From the glossy heights of Central to the streets and alleys winding through Kowloon, there are culinary, shopping and cultural delights to be found across the city. Whatever you're looking for, this guide will help you chose the best area to stay in Hong Kong.
Hong Kong is known as the vertical city, and as you make your way up the Mid-Levels escalators you can see why. Business blossomed in the 1900s and the influx of western banks, bars and boutiques line the streets on the north shore of the Island.
High-end shops and restaurants are here in abundance, and so are the most luxurious places to stay.
The Mandarin Oriental is often thought of as Hong Kong’s best hotel. The facilities and service are excellent, and you'll find draped Chinese tapestries and antiques in each room.
As the name promises, the Renaissance offers incredible views over the water. It shares a pool and fitness centre with the Grand Hyatt but set just back is often slightly cheaper.
The streets of Mong Kok are a sensory overload: hundreds of neon signs hang above roads that bustle with shoppers – you can buy anything from cosmetics to mobile phones here – and street food stalls steaming with local specialties.
It’s a popular spot for budget travellers; Mong Kok is where the vast majority of hostels and cheaper accommodation are based.
This seventh-floor guesthouse offers dorms, doubles and singles. Though it’s not the most glamorous (some rooms are windowless) staff are helpful, and the location is ideal.
Located above the Mong Kok East MTR station and above the mania below, Royal Plaza is linked to the MOKO Shopping Centre, where beauty counters and designers shops can be found. You can pamper yourself in the sauna and spa and then dip back into the chaos just a few minutes away.
For a dose of old China head to the medicinal teashops, street food stalls and antiques markets of Yau Ma Tei.
The Jade Market (a covered bazaar selling varied qualities of jade) neighbours a gathering of the city's fortune-tellers and the Temple Street night market.
A 15-minute walk from the harbour, it’s the perfect place for rummaging through peculiar antiquities and mixing with the locals.
This new-build is located on the always-busy Nathan Road. The rooms are a lot larger than most in Hong Kong hotels and you’re in walking distance from the most visit-worthy places on Kowloon.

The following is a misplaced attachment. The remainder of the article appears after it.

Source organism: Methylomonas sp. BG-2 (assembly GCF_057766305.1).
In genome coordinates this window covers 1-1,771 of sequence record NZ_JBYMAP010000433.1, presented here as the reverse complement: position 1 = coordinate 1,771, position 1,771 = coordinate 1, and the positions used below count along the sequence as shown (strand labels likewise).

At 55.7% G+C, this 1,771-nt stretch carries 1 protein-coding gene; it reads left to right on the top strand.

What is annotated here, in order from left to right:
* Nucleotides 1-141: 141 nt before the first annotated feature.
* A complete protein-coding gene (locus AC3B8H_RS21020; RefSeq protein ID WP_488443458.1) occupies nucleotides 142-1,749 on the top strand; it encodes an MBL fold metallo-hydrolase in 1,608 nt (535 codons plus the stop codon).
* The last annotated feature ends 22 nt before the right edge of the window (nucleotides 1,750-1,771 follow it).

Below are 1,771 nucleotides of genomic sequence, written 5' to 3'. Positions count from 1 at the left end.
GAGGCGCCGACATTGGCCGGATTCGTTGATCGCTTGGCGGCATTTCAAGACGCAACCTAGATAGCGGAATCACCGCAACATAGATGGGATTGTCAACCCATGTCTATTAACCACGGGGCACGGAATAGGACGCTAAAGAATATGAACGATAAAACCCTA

This Salvation Army hotel is a quiet alternative tucked off the main road next to the Jade and Temple Street markets. You can be sure to get a fairly basic but clean room.
Glorious beaches, rugged scenery and beautiful mountainous walks are not the first thing you think of when planning a trip to Hong Kong. But if you have the time to venture out of the metropolis into the new territories, or board a boat from Central to one of the Outlying Islands, a different pace of life awaits.
Lamma has become a haven for expat artists, giving the island its ‘hippy’ label. There are no motor vehicles, so it has a sleepy seaside feel and is the perfect place to escape the city. Cheng Chau and Ma Wan are both home to small fishing villages and quaint beaches that are worth a visit.
The New Territories are sparsely populated in comparison to Kowloon and the Island. Much of the land has national park status, including the group of beautiful beaches on the Sai Kung peninsula.
Soho Hotel is housed a 6-minute walk from Lan kwai Fong and a 10-minute walk from MTR Central Station. It is surrounded by various design studios and pop-up stores with free WiFi in all areas.
Based in Sha Tin, it’s close enough to the lights of the city by MTR but in a perfect position to access the outdoor pursuits of scenic New Territories. It’s great value, even if a little grandiose.
Just down from Soho along Queens Road West, Sai Ying Pun is fast becoming popular among locals and travellers alike. Here you’ll find minimalist cafés, hidden away jazz bars and techno-filled basements.
Follow Des Veoux Road West all the way to Kennedy Town for impressive views of Kowloon.
At this ultra-modern, exquisitely-designed set of apartments in Sheung Wan, you can expect slick design and complete comfort. It’s self-catering but there’s an endless choice of dim sum and Asian fusion restaurants in the area.
Sitting right next to Sai Ying Pun MTR station, the rooms here are a little soulless but decent in size and the location is perfect for a walk through the Sun-Yat-Sen Memorial Park, or up into Soho.
This feature contains affiliate links; you can find out more about why we’ve partnered with booking.com here. All recommendations are editorially independent and taken from The Pocket Rough Guide to Hong Kong & Macau.
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